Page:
Whatever the eventual outcome will be, ONCA Ontario's Court of Appeal has effectively re-written Superior Court's earlier layout of judicial amendment.

This latest outing heads the process even further against the upperfloor fire-placers. ( Yes, there may have been resentment against those owning such units )

Arguably unless appealed this may doom some or all of the the upper-floor fireplaces.

That's despite their being Declared in 1982, re-marketed from time to time between owners for almost 4 decades, and periodically mortgaged - all without ever being designated exclusive use by any of the parties ! Without ever being anything but left as common element components.

It's worth bearing in mind that - whatever one thinks or envies about the fireplaced upperfloor owners, the Declarant, all owners & all lenders have never had an interest on title other than concurrent with them being anything but common elements.

Waving the magic judicial wand to designate something not done by the Declarant nor generations of owners, ONCA not only moves to RE-baptize the flues as "exclusive use" / modern Schedule F territory.

It effectively now moves to lay the costs of reconstructing the common element flue systems onto the fireplace unit owners.

Awkwardly ONCA appears to be sending parties out for more negotiation derived from ONCA view that “intention” of the Declarant / 1982 Declaration should be re-booted that replacement after wear-out to now be funded by fire-placers alone.

ONCA discusses "intent"

( Remember that the judicial scope to amend under the Act's subsection 109(3) is "error or inconsistency that appears in the declaration or description or that arises out of the carrying out of the intent and purpose of the declaration or description ? )

Is there some sort of "intent and purpose" problem here ?

BUT maybe this is exactly what the Declarant and originators wanted ! : The Declarant may well have wanted to max the value of the fire-placed units. And to be paid extra for erecting shields against them subjecting the fire-placed unit owners to eventual costs replacing them at end of life ?

Wasn't this a more credible "intention" under section 109 ? Or more consistent with Declarant thinking at least in 1982 ?

Finally, the Oppression counter-claim is still to come : presumably now at most to address only to compensate for the condo corporation's failure to repair the reserve-funded common element flues after 2013 to now .

M.T.C.C. # 590 v Registered Owners 2020 ONCA 471 issued July 21/20
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FIREPLACERS suffer another loss at Court of Appeal 2020/11/28 21:55  
Not legal advice of course.

A shaky flu season joke that unfortunately might not cheer up the upper-floor fireplacers after their latest November 24/20 further setback at Ontario's Court of Appeal :

"Last winter, a lot of chimneys near me collapsed. It was the worst flue season in years."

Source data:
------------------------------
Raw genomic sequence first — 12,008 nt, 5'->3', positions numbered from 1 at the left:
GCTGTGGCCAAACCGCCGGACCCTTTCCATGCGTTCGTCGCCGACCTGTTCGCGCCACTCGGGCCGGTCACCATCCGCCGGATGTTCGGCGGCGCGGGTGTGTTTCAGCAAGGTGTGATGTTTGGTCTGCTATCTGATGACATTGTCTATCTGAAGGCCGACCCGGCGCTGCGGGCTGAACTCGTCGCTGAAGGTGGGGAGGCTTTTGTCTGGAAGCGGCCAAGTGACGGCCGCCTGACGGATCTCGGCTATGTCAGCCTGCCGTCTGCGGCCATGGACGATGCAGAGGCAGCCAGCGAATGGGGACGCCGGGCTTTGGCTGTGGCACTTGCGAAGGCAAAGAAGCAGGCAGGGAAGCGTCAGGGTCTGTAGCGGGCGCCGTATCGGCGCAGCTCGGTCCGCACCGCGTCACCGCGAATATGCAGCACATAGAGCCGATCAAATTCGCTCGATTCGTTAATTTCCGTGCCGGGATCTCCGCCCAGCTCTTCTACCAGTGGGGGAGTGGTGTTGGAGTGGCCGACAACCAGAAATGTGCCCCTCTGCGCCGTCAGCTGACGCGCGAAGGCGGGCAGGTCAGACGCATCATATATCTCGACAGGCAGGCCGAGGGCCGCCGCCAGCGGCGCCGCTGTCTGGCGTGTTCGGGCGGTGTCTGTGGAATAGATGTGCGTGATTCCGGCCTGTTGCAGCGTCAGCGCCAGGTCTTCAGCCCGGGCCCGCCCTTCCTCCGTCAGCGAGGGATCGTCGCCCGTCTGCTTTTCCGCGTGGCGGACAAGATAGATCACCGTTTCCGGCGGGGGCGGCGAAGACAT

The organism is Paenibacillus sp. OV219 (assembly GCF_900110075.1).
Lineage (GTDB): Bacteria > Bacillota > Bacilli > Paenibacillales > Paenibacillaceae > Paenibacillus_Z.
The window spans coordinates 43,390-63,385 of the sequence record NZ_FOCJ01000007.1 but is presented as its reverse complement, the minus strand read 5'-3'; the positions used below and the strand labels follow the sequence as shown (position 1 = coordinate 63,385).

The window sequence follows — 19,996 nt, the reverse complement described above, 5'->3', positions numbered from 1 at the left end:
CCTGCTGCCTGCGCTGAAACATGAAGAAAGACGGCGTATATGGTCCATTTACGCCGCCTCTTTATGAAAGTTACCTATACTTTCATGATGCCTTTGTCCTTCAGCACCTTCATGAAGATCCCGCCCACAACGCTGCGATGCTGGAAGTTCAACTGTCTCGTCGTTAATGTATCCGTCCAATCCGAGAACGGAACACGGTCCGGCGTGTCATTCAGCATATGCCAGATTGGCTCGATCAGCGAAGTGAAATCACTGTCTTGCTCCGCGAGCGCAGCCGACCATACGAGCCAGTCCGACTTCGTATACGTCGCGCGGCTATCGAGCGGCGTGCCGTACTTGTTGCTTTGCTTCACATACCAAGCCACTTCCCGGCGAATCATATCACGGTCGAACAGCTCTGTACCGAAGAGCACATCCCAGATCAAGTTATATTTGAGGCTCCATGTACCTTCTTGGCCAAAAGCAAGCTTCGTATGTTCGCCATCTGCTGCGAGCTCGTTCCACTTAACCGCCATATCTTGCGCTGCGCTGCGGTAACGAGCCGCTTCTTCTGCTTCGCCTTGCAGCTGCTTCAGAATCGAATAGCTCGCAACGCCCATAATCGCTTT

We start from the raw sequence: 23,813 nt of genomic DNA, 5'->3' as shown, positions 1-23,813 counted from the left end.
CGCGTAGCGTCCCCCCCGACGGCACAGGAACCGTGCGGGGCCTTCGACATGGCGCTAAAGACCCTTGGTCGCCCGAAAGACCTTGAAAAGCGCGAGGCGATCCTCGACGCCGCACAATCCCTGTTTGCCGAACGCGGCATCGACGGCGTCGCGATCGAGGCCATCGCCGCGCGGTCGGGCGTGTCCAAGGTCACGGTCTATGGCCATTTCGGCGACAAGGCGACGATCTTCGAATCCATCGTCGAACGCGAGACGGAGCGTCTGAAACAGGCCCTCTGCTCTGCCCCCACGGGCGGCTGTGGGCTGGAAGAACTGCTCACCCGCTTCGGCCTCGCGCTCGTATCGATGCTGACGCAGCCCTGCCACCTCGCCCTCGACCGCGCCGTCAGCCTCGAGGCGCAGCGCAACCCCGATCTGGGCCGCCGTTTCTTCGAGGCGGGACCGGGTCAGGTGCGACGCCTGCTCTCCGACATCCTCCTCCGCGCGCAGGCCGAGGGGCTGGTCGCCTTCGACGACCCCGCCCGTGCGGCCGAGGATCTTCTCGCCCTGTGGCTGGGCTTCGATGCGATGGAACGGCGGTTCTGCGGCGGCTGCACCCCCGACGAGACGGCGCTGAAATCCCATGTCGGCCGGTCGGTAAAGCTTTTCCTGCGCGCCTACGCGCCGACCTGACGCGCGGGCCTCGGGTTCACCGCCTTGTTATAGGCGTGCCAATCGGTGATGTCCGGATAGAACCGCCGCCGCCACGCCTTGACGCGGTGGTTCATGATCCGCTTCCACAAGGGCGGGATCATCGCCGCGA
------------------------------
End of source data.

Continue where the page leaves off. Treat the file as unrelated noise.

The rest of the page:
Against the fireplacers Ontario's Court of Appeal has just ordered what it had in July attempted to persuade for altering the 1982 Declaration wording.

Against the upper-floor fireplacers ( 24 of 120 units ) , both Superior & Appeal Courts have arguably over-written the relevant total absence of the deteriorated fireplace flues from the 1982 Declaration's unit & common element boundaries and descriptions ( Further, like statements about unicorns or anti-gravity for example, this sorta bigtime absence could credibly be construed to override any hypothetical shared or inconsistent maintenance or repair reference within component standard form maintenance sections ).

Further, in this 'error or inconsistency' judicial exercise under Ontario's Condominium Act 1998 section 109 there appears to be nothing found that gives lip service to resolve ambiguity in favour of the weak owner.

These give cursory rejection of a parallel between flues and drains or vents, and apply retroactively onto a 1982 Declaration a post 2001 distinction :

between a "maintainer" burden of end-of-life DETERIORATION ; and a statutory duty to replace AFTER DAMAGE.

In context this retroactive process also recalls comments published almost 20 years ago by Toronto Star condo columnist lawyer Gerry Hyman : that many earlier Declarations might now tend to run afoul of defining the verb "maintain" to include restoring after end-of-life deterioration ie not from sudden "damage".

Facing a restoration bill above the 2016 estimate of $ 1.5 M , will the fireplacers try to join the narrow six or eight per cent of appellants whom Canada's supreme Court might hear ?

Xcrpt of ONCA Nov 24/20 : ” [3] . . . . In particular, the respondents fail to acknowledge that there is a difference between the duty to repair and maintain after damage, and the duty to repair and maintain after normal wear and tear.

It is the difference between those two duties that underlay the dispute between the parties,
and it was the difference between those two duties that was not clearly delineated in the Declaration...” - unquote.

Anyway the 3 fireplace outcomes so far :

# 3 ONCA M.T.C.C. # 590 v Registered Owners 2020 ONCA 749 issued Nov 24/20

# 2 ONCA M.T.C.C. # 590 v Registered Owners 2020 ONCA 471 issued July 21/20

# 1 ONSC M.T.C.C. # 590 v Registered Owners 2019 ONSC 4484 issued July 25/19